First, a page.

The Piemonte region is an area in northwestern Italy, bordering France and Switzerland, with distinct seasons and mountainous terrain (literally: “foot of the mountain”). It is considered one of the greatest winemaking regions in Italy, renowned for its Barolo and Barbaresco red wines made from Nebbiolo grapes.
For the first day of the Piedmont stage, we stopped by the Banca del Vino (wine bank) housed inside the Agenzia di Pollenzo, which is also home to (you guessed it) the University of Gastronomic Sciences. Ah, familiar stomping grounds. Inspired by a vision from Carlo Petrini, the Banca del Vino is an effort to build a historical record of Italian wines, to select, stock and maintain the best of the Italian peninsula. Thus, the vault is part storage cellar, part museum, and holds a collection of wines from over 300 producers across Italy while providing tastings for visitors. They also offer themed workshops if you are interested in researching one region or varietal in particular. Outside of the vault, a large number of wines line the shelves and are available for sale. I was amused to see one labeled “Cornell,” although additional research suggests that the wine has nothing to do with my alma mater or Ezra Cornell’s descendants.
Our afternoon lecture was led by Vittorio Manganelli (above: left), manager of the Wine Bank, and Carlo Catani, director of the University. They gave us a talk on the history of winemaking and important milestones along the way to modern oenology (invention of the wine bottle, pasteurization). Vittorio was a jocular character as he guided us through a tasting of four wines. We tried a 2004 Langhe Bianco from Ettore Germano and Vittorio commented, “Sometimes people say they smell daisies. I mean I tell them, sure, why not. But this wine here smells a little bit like oil. That’s realistic, not an invention.” The next wine was a 2004 Le Zalte Cabernet from Cascina La Pertica. Vittorio wrinkled his brow as he announced, “I would say this smells like dead rat.” He proceeded to experiment with sipping the wine with his nose pinched.
Ultimately, I wasn’t impressed with any of the wines that we sampled, and was left wondering why they had selected these for our tasting. On the other hand, I guess it is good to try bad wines every now and then so that you know what they’re like and how to avoid them?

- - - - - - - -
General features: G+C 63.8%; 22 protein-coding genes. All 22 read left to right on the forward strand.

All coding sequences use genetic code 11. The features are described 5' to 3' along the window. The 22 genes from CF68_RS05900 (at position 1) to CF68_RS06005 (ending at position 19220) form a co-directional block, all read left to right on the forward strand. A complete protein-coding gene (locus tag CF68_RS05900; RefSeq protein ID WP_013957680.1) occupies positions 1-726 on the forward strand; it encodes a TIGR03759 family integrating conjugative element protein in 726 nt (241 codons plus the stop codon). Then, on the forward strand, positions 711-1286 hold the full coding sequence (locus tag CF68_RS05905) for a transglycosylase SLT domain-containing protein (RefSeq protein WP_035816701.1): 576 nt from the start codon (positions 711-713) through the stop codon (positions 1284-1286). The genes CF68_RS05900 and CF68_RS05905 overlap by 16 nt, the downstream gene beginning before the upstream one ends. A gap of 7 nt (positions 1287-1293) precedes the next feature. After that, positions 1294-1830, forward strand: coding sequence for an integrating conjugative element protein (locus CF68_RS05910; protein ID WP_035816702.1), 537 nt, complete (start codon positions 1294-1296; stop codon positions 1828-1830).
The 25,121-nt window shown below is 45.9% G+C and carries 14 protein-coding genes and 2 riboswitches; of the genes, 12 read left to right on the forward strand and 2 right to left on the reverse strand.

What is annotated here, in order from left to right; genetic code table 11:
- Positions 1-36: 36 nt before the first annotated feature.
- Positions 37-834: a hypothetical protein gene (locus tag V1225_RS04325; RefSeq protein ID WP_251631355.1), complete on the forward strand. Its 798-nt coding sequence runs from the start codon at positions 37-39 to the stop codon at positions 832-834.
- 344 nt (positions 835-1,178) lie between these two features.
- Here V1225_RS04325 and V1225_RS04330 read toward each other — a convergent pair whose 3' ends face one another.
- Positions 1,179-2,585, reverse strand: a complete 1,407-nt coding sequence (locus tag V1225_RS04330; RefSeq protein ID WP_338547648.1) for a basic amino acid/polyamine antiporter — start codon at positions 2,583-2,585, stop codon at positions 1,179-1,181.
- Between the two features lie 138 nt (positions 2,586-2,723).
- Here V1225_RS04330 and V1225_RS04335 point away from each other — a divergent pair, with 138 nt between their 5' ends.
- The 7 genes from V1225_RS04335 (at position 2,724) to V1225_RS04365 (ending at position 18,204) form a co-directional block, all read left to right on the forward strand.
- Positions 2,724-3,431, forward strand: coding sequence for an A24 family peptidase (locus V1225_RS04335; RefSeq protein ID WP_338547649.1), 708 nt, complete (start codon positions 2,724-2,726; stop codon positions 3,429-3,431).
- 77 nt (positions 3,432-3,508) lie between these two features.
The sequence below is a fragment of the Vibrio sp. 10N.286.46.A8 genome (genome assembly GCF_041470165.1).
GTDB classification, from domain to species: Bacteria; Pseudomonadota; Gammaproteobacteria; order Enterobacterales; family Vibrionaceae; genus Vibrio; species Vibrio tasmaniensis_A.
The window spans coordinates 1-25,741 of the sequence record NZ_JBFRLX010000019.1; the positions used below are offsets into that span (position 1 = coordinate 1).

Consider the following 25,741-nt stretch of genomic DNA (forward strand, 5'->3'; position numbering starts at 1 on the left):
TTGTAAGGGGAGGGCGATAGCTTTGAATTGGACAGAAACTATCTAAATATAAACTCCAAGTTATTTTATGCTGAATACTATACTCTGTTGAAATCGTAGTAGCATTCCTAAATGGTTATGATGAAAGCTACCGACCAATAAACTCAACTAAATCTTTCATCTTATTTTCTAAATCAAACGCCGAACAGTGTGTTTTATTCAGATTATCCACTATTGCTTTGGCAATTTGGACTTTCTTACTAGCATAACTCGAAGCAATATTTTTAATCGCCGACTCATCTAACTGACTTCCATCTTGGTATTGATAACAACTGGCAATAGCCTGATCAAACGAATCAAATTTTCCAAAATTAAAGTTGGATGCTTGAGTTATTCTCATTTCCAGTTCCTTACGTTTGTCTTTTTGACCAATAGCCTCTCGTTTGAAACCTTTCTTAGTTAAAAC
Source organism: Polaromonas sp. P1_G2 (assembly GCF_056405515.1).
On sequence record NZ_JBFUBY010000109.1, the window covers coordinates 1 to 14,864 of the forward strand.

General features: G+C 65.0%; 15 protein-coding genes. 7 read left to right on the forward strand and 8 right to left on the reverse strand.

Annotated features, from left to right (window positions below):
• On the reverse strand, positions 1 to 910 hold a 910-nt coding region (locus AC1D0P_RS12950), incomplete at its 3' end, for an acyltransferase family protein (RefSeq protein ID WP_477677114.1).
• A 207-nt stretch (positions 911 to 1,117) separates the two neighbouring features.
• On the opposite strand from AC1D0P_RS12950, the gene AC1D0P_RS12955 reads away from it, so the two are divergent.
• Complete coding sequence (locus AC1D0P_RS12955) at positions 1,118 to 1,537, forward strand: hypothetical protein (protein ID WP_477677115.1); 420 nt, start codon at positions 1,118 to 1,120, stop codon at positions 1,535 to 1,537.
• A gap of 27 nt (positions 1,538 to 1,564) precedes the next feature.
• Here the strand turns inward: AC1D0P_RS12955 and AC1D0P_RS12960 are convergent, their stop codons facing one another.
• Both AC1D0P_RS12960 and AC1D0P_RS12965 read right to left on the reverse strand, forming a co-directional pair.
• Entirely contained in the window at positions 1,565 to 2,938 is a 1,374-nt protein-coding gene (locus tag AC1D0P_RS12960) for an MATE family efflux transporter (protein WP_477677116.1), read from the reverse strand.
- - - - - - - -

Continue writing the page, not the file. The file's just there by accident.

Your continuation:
Moving on to the vaults, the Wine Bank includes over 2,000 square feet of cellar space, filled with boxes of wines organized by region and varietal. There are more red wines than whites because reds are more suitable for long periods of aging. For instance, the Wine Bank holds no moscato because it is not able to age. Vittorio exclaimed, “You know, like George Clooney: no martini, no party!”
The Wine Bank facilities are quite modern, though they are housed in the Agenzia di Pollenzo, a castle built in the mid 19th century. Like many buildings in Italy though, the new construction took place over and around old Roman ruins, which Vittorio hastened to point out to us. “For the Americans!”
For our next winery, we toured the cellars of Castello di Verduno. This is a small winery housed in another one of King Carlo Alberto di Savoia‘s castles, this one constructed in the 16th century, and it was here that modern Barolo was invented.. As our guide explained, Barolo is popularly known today as the King of Wines because at the time it was the wine of the King.
The building was purchased in 1909 by the Burlotto family, who restored and converted the wine cellar into a productive facility. Today, it is on its fourth generation of ownership, and notably is run almost exclusively by women.
We ventured down into the cellar, which was dark, dusty and looked like it could have been out of a scene from Poe’s Cask of Amontillado. Fortunately, I heard no persistent banging or screams for help. Wines are stored on racks with chalkboard signs, and I briefly wondered what would happen if some of them accidentally got erased. An old wooden crushing barrel and other winemaking antiques stood in the corner. Faded, peeling labels marked some of the bottles, but most were blank, since it’d be a waste of time to label and then relabel bottles after a decade in storage.
Disappointingly, once we got back upstairs, we were only offered one wine to sample, a 2008 Verduno Basadone. While this was quite good for a young wine, after seeing all the other products they had available, being offered one tasting was a bit of a letdown. I don’t know if the winery didn’t want to offer us more samples due to cost or because they weren’t prepared, but it certainly felt like they weren’t really trying.
Note to future UNISG winery hosts: if you don’t pull out the stops, you are only hurting yourself because we will happily buy 40 bottles of wine from you if we can sample your products.